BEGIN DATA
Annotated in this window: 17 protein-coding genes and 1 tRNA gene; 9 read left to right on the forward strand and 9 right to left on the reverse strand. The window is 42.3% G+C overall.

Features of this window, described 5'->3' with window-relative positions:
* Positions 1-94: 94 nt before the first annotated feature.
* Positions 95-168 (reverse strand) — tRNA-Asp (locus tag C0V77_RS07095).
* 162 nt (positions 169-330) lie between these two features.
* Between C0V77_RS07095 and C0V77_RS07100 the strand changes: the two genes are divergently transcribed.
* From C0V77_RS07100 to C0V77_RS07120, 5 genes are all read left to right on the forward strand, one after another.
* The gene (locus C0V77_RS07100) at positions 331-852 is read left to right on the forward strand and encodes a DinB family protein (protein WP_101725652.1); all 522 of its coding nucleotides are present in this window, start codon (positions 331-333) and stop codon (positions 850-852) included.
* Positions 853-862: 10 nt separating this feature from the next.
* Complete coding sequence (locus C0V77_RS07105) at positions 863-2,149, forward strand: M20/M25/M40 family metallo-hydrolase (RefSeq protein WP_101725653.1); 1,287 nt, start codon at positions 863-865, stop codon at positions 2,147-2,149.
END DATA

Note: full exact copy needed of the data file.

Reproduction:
Annotated in this window: 17 protein-coding genes and 1 tRNA gene; 9 read left to right on the forward strand and 9 right to left on the reverse strand. The window is 42.3% G+C overall.

Features of this window, described 5'->3' with window-relative positions:
* Positions 1-94: 94 nt before the first annotated feature.
* Positions 95-168 (reverse strand) — tRNA-Asp (locus tag C0V77_RS07095).
* 162 nt (positions 169-330) lie between these two features.
* Between C0V77_RS07095 and C0V77_RS07100 the strand changes: the two genes are divergently transcribed.
* From C0V77_RS07100 to C0V77_RS07120, 5 genes are all read left to right on the forward strand, one after another.
* The gene (locus C0V77_RS07100) at positions 331-852 is read left to right on the forward strand and encodes a DinB family protein (protein WP_101725652.1); all 522 of its coding nucleotides are present in this window, start codon (positions 331-333) and stop codon (positions 850-852) included.
* Positions 853-862: 10 nt separating this feature from the next.
* Complete coding sequence (locus C0V77_RS07105) at positions 863-2,149, forward strand: M20/M25/M40 family metallo-hydrolase (RefSeq protein WP_101725653.1); 1,287 nt, start codon at positions 863-865, stop codon at positions 2,147-2,149.